- Karen Kastenhofer (Austrian Academy of Sciences) email
- Sarah Schönbauer (Technical University of Munich) email
By analysing the formation, performance and transformation of (techno)scientific identities and communities, we aim to deepen the understanding of change, stability and difference related to 'newly emerging sciences and technologies'.
While there is up to now plenty of evidence for new socio-epistemic configurations in technoscience (including analyses of the synthetic biology iGEM competition, DIY or citizen science) and general analyses of the changing nature of (techno)science have been put forward (see for instance Shapin 2008, The Scientific Life), the question of whether and how contemporary scientific communities and identities are subject to change on a meta level is largely underexplored. How are (techno)scientists' identities formed and performed in potentially new ways (e.g. iGEM competitions adding to or even replacing the enculturating role of university curricula)? How are contemporary (techno)scientific communities structured and performed (e.g. are new transdisciplinary research fields, collaborative research projects and clusters of excellence adding to or replacing disciplinary structures)? What role do (global) communities and (local) institutional structures play in the emergence of contemporary (techno)sciences? What is the role of funding programmes and media representations in these institutional re-arrangements (e.g. have hypes replaced the role of disciplinary structures in pre-defining technoscientific problems)?
This session focuses on analyses targeting phenomena of stability and/or change in the sciences and technologies on this meta level. Invited contributions address and discuss (trans)disciplinary, patchworked, networked and (trans)national identity and community within newly emerging sciences and technologies. In the concluding discussion, we will compare the findings of the different case studies and re-address the meta level of whether we have to conceive of identity and community in a fundamentally different way.
This track is closed to new paper proposals.
Funding communities: a case study of synthetic biology in the making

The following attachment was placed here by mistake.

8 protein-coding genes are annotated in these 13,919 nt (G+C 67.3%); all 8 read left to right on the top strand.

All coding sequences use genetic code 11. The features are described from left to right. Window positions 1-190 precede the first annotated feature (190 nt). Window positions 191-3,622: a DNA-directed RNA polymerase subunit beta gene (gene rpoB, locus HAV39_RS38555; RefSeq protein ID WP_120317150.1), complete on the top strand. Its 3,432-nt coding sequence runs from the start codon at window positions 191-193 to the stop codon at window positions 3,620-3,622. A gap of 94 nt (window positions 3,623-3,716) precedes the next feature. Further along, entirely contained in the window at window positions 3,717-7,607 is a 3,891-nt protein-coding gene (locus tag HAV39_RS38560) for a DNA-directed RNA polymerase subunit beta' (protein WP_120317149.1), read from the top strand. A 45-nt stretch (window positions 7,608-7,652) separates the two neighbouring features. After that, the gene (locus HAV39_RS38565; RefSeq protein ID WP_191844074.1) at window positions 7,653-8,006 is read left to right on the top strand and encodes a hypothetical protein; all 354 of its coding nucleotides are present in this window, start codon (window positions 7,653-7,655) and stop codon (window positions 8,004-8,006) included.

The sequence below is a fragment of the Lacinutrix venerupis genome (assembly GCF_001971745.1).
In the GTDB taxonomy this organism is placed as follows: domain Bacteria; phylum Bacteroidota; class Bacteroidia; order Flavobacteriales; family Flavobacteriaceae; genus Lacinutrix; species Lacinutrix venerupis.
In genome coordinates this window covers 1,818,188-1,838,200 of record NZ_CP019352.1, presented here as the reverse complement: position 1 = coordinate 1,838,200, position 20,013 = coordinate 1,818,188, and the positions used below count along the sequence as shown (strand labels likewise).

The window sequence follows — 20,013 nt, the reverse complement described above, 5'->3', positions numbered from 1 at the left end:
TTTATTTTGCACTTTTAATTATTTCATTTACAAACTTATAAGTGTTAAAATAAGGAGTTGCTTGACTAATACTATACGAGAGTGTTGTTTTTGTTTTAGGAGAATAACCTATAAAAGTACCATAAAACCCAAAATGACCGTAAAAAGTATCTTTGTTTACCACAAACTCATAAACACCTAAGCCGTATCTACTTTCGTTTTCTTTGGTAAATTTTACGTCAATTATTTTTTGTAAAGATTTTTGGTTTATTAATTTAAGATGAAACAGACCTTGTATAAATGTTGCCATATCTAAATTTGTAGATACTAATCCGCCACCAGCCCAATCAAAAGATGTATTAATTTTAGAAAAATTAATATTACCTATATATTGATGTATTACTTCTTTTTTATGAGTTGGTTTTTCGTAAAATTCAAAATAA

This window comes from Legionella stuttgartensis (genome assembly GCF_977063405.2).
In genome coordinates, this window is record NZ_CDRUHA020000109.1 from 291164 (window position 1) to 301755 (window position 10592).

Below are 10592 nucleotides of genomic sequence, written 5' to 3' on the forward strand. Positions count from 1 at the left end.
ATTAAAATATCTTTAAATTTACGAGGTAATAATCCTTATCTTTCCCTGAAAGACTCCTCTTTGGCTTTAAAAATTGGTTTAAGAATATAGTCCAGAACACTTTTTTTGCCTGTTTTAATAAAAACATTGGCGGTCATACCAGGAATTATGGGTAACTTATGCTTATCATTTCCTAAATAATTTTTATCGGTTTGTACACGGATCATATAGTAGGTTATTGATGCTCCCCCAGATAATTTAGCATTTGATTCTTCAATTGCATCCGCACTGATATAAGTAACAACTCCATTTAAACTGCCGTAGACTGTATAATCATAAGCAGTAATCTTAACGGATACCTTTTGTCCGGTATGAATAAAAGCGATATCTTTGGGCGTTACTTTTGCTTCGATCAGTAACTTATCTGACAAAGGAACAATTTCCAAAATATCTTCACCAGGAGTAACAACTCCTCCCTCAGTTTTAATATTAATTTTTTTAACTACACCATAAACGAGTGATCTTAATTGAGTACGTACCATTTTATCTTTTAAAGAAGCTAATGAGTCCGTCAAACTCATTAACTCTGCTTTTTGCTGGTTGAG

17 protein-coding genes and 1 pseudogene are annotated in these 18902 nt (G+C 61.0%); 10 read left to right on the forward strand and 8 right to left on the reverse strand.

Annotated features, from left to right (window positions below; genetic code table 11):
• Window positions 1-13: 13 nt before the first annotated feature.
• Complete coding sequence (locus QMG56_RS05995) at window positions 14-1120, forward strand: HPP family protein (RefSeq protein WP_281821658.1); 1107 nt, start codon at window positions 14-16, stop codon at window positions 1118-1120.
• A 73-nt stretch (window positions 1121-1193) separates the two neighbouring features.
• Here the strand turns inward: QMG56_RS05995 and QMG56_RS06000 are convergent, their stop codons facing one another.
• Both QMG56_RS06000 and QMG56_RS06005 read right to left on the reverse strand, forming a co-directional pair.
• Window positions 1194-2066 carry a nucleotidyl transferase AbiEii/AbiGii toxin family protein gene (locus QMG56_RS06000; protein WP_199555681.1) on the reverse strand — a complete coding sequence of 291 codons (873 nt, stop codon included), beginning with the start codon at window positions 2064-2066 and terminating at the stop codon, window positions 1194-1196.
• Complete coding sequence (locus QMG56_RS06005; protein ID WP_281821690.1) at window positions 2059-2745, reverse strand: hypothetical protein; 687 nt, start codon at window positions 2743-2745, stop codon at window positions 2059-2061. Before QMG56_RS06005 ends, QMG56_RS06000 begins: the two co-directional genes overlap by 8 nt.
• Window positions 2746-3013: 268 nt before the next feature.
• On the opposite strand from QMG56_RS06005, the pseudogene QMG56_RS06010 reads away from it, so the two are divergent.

The role of funding in the making of communities in science is understudied. I explore some of the ways through which funding at a European level makes community in synthetic biology and put a particular focus on scale, homogeneity and temporality.
Communities as social units have been a topic of considerable theoretical interest within STS. The emergence of such communities, however, has been the object of far less investigation. Likewise, the importance of shifts in funding practices in knowledge production has been well established, but the ways in which funding arrangements and scientific communities are entangled remain understudied. In this paper I contribute to closing those gaps through investigating the role of research funding at a European level in establishing particular communities in synthetic biology. I do so by drawing on an empirical study of a collaborative project funded under the European Union's FP7, which proposes to use synthetic biology for the production of a microbial biofuel.
I link the increasingly instrumental role for science as an economic driver in the European Union with changes to funding patterns; and trace how that role bleeds into the work programme and the funding scheme under which the project was supported. In particular, I argue that the funding scheme's constraints prescribe bigness as a way of working; and explore the ways in which the focus on tangible outcomes exacerbates the heterogeneity of the community, promoting an assemblage that does not neatly fit along epistemic and ontologic divides.
I contend that this heterogeneity, coupled with the idiosyncrasies of project-based funding renders such communities temporally fragile; but that communities do not unfold without leaving epistemic and material residues in the (potentially multiple) communities they may dissolve into.
Research collaborations: from practices to technoscientific communities and back
STS research on the emergence of technoscientific fields has so far not considered the question of collaborative research as a relevant layer of social organisation. I argue that bringing them into focus improves our understanding of the emergence and adaptability of technoscientific communities.
During the past decades, STS scholars have analysed the appearance of a series of areas of research that not only transgress traditional disciplinary boundaries in science, but also basic distinctions like those between science and engineering or basic research and technological development. STS researchers studied a variety of socio-economic configurations in these technoscientific fields. Aspects of interdisciplinarity and the epistemic orientations in a variety of technosciences have also been scrutinised. A question that remains unanswered, however, is the interplay of epistemic and non-epistemic practices of technoscientists as well as their relation to organisational forms and regulatory setups in technoscientific knowledge production. Addressing this is crucial for our understanding of the emergence of new fields of research beyond traditional disciplines and mission orientation.